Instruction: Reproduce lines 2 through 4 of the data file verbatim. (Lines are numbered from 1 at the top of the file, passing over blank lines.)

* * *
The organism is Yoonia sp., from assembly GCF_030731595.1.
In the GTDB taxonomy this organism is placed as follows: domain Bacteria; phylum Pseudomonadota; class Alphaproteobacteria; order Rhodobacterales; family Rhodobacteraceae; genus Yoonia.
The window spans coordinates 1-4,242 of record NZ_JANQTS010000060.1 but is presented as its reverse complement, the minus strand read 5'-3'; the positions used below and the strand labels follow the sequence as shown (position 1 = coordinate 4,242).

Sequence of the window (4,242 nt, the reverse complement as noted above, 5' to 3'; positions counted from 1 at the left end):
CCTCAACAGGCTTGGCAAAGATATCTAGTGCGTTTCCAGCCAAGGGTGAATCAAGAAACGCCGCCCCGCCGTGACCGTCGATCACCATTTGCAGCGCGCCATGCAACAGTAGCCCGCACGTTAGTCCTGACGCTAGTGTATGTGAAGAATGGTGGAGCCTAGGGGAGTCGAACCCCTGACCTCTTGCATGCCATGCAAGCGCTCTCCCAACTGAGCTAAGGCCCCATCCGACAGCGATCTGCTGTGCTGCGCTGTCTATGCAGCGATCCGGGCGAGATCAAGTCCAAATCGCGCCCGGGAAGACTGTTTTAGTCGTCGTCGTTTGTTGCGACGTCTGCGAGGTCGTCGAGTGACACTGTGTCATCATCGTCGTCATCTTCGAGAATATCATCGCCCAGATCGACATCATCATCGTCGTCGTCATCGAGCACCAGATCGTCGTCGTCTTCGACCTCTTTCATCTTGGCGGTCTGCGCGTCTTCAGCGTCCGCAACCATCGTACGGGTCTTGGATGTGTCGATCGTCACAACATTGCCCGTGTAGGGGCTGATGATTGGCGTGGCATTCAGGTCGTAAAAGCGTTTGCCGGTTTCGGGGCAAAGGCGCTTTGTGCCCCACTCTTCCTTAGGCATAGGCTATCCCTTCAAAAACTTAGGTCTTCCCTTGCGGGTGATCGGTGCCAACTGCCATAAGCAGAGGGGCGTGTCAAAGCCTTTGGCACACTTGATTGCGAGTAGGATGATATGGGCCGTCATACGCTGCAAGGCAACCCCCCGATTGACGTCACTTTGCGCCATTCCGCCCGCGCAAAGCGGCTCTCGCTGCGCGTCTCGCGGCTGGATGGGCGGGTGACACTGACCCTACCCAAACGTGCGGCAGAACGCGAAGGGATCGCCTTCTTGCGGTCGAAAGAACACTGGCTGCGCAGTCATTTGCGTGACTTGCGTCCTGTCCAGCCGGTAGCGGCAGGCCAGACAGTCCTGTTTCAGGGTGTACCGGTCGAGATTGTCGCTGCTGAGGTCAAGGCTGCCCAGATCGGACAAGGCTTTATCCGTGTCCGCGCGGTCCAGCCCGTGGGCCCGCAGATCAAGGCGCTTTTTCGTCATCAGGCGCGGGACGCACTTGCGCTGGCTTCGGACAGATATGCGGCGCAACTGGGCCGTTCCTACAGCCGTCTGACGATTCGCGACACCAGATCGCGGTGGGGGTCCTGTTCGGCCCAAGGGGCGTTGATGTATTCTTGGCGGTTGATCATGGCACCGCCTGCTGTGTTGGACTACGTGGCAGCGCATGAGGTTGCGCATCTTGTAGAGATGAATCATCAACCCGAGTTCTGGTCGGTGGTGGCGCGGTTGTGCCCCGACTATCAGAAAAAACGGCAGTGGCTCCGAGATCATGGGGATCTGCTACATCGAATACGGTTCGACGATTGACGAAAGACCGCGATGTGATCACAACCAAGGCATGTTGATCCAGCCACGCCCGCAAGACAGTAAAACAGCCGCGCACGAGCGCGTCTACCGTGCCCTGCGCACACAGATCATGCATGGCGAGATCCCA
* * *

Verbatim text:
In the GTDB taxonomy this organism is placed as follows: domain Bacteria; phylum Pseudomonadota; class Alphaproteobacteria; order Rhodobacterales; family Rhodobacteraceae; genus Yoonia.
The window spans coordinates 1-4,242 of record NZ_JANQTS010000060.1 but is presented as its reverse complement, the minus strand read 5'-3'; the positions used below and the strand labels follow the sequence as shown (position 1 = coordinate 4,242).

Sequence of the window (4,242 nt, the reverse complement as noted above, 5' to 3'; positions counted from 1 at the left end):